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Brushed vs. Brushless

Brushed vs. Brushless Motors

Brushless motors are a new and exciting technology for the FIRST Robotics Competition. While the fundamentals of DC Motors apply to both brushed and brushless motors, brushless motors have some unique advantages over brushed motors.

What is a Brushed Motor? (top)

A brushed DC motor uses an internal commutator (called brushes) that reverses the polarity of the coils as they pass permanent magnets fixed to the outside housing of the motor. The brushes have to be in contact with the motor’s rotor in order to conduct current to the coils.

To control a brushed motor, a voltage is applied to the motor’s leads. The more voltage is applied, the faster the motor will spin. The direction of the motor is controlled by reversing the polarity of the input voltage. For example, a brushed motor will spin clockwise when a positive voltage is applied to the (+) lead and a negative voltage is applied to the (-) lead. That same motor will spin counterclockwise when a negative voltage is applied to the (+) lead and a positive voltage is applied to the (-) lead.

What is a Brushless Motor? (top)

As the name suggests, brushless motors don’t have brushes. This means that there isn’t a commutator built into the motor, so commutation must be done by an external controller. Brushless motors are typically 3-phase motors, where each phase can be energized using a voltage. When a voltage is applied to a phase, it produces a magnetic field. This magnetic field attracts the phase to a permanent magnet located on the rotor (inrunner motor) or to the outer housing (outrunner).

To control a brushless motor, an external controller energizes (or commutes) each of the motor’s phases in a sequence. The higher the applied voltage is, the more attracted a phase is to a permanent magnet and therefore the faster the motor will move. The direction of the motor is determined by the order the phases are energized.

In order to know which phases should be energized, brushless motors have two options:

1.) Measure the motor’s back-electromotive force (back-emf). By measuring the back-emf voltage of a phase, the controller can measure detect which commutation step the motor is currently at.
2.) The more common method is to use a rotation sensor. Typically this is done with an array of (3x) hall effect sensors spaced 120° apart.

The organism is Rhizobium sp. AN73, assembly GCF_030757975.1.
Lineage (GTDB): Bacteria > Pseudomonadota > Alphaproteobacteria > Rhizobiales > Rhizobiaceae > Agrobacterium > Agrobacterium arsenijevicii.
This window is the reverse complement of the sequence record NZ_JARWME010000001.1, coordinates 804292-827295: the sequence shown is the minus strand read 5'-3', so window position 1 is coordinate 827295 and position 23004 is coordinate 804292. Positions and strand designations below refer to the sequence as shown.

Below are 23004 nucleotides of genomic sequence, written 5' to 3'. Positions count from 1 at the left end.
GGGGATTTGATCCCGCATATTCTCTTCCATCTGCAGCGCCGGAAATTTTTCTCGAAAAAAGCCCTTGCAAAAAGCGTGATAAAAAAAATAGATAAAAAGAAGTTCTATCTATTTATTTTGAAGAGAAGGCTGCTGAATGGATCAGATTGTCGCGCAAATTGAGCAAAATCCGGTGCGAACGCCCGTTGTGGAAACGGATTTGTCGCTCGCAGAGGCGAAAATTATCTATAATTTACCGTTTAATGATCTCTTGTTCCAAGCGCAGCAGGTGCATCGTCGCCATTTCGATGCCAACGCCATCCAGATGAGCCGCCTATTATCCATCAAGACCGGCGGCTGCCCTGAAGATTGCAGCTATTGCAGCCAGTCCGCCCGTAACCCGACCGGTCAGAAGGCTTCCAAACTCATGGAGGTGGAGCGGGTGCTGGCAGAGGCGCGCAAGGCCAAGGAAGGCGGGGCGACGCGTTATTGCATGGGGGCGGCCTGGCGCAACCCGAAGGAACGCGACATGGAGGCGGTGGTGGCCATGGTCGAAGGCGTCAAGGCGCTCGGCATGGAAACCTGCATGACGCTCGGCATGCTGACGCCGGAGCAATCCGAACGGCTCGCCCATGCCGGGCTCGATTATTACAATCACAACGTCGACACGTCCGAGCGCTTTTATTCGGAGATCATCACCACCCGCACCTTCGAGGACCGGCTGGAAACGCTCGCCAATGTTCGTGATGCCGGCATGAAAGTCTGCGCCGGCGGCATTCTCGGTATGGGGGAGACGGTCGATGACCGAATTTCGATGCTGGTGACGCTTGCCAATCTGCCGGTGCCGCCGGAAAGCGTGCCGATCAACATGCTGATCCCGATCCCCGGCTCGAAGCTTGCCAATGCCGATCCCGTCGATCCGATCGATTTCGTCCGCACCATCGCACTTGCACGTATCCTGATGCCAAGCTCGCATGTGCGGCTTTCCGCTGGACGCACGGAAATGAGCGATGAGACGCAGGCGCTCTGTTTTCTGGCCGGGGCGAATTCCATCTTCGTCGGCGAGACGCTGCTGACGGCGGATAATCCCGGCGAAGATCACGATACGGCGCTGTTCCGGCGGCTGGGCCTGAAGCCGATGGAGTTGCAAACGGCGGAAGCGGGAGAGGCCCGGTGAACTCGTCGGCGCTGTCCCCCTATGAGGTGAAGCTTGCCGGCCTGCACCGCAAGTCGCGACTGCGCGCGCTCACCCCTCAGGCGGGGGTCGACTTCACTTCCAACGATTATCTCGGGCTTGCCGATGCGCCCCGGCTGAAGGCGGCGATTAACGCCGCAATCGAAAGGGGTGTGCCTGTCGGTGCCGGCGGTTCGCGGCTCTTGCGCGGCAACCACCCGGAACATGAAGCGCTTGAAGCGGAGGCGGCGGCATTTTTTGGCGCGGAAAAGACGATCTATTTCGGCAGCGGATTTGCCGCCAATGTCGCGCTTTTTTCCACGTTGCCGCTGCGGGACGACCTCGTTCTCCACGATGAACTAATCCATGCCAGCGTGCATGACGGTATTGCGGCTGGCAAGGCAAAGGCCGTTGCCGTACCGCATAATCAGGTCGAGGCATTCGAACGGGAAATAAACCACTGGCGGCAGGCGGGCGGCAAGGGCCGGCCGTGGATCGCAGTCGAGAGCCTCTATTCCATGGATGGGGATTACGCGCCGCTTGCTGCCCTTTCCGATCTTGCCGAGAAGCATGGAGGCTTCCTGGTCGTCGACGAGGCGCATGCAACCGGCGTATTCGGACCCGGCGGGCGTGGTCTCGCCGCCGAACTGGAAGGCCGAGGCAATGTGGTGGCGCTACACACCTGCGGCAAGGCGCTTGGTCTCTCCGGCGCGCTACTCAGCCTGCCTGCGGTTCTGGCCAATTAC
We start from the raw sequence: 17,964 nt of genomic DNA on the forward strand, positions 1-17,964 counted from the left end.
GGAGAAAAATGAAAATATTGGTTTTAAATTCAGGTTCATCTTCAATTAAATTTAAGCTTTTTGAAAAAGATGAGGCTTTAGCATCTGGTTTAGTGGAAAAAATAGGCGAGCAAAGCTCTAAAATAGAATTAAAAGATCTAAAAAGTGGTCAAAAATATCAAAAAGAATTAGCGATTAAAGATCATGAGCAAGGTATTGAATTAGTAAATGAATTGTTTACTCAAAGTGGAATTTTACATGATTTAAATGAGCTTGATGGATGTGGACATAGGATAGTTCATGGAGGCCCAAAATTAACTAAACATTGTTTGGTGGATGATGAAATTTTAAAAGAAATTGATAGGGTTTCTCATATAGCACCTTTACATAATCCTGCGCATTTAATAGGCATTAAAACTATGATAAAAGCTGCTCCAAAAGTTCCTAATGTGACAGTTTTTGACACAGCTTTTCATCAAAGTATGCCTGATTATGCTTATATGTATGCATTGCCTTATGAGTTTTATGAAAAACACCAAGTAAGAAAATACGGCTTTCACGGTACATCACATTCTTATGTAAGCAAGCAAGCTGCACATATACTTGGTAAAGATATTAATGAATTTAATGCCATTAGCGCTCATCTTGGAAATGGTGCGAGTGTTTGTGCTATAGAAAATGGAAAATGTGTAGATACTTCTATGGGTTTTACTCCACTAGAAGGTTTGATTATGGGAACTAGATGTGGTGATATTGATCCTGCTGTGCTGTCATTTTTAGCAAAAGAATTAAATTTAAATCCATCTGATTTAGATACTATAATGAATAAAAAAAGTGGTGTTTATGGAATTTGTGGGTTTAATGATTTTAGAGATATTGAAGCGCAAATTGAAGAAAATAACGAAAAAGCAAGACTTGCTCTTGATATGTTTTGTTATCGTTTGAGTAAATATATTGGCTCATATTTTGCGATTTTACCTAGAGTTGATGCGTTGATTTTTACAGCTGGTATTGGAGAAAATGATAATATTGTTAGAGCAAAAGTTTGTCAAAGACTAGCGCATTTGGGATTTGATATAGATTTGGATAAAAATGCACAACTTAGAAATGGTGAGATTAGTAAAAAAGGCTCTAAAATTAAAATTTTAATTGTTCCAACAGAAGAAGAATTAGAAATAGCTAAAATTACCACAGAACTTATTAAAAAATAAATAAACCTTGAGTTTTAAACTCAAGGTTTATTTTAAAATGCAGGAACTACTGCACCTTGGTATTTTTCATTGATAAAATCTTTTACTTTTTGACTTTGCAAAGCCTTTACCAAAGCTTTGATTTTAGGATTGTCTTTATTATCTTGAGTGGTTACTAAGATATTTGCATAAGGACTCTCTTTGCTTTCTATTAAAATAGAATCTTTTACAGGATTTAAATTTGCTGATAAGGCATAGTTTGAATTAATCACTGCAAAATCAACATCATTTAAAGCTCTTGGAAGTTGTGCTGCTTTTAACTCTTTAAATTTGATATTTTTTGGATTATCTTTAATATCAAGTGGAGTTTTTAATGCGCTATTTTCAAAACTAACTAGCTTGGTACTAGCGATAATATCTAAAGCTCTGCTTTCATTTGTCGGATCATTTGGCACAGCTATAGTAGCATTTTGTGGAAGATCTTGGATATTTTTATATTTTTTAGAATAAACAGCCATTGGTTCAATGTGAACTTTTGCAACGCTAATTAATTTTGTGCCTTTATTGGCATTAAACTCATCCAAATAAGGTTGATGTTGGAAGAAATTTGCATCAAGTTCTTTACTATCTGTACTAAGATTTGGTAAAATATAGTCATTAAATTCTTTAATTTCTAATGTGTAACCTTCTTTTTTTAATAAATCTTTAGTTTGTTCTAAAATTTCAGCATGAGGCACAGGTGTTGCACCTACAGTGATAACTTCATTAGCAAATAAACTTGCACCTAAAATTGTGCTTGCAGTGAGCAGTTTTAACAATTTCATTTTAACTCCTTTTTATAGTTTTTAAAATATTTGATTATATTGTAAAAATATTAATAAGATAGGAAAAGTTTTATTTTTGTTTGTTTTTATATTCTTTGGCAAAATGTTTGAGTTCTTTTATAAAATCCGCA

Advantages of Brushless Motors (top)

There are many advantages brushless motors have over their brushed counterparts. First, understand that brushed motors have some problems related to their construction:

  • Brush Lifespan - Brushes will wear out over time leading to degraded performance and eventual failure. This cannot be avoided, and can put FIRST teams at a significant disadvantage, as their motors may not perform the same as the season progresses. This is why many teams use new brushed motors every year and some have even started replacing them mid-season to ensure peak performance
  • Heat - The friction of the brushes rubbing on the rotor produces heat. Another source of heat is electrical arcing that occurs during normal operation
  • Efficiency - The brushes rubbing on the rotor also creates a torque load on the motor. This reduces a brushed motor’s efficiency. Brushed motors are typically less than 75% efficient
  • Electrical Noise - Brushed motors produce a lot of electrical noise which affects the analog signals on sensor cable that run close to the motor

The construction of brushless motors have several advantages:

  • Longer Lifespan - Since there are no brushes to wear out, a brushless motor lasts much longer. In theory, the bearings in the motor will be the first thing to fail
  • Cooler - Since there’s less friction in a brushless motor, brushless motors run much cooler than brushed motors
  • Higher Efficiency - Brushless motors can reach a peak efficiency of around 90%
  • Less Electrical Noise - Since there’s no arcing in a brushless motor, they produce much less electrical noise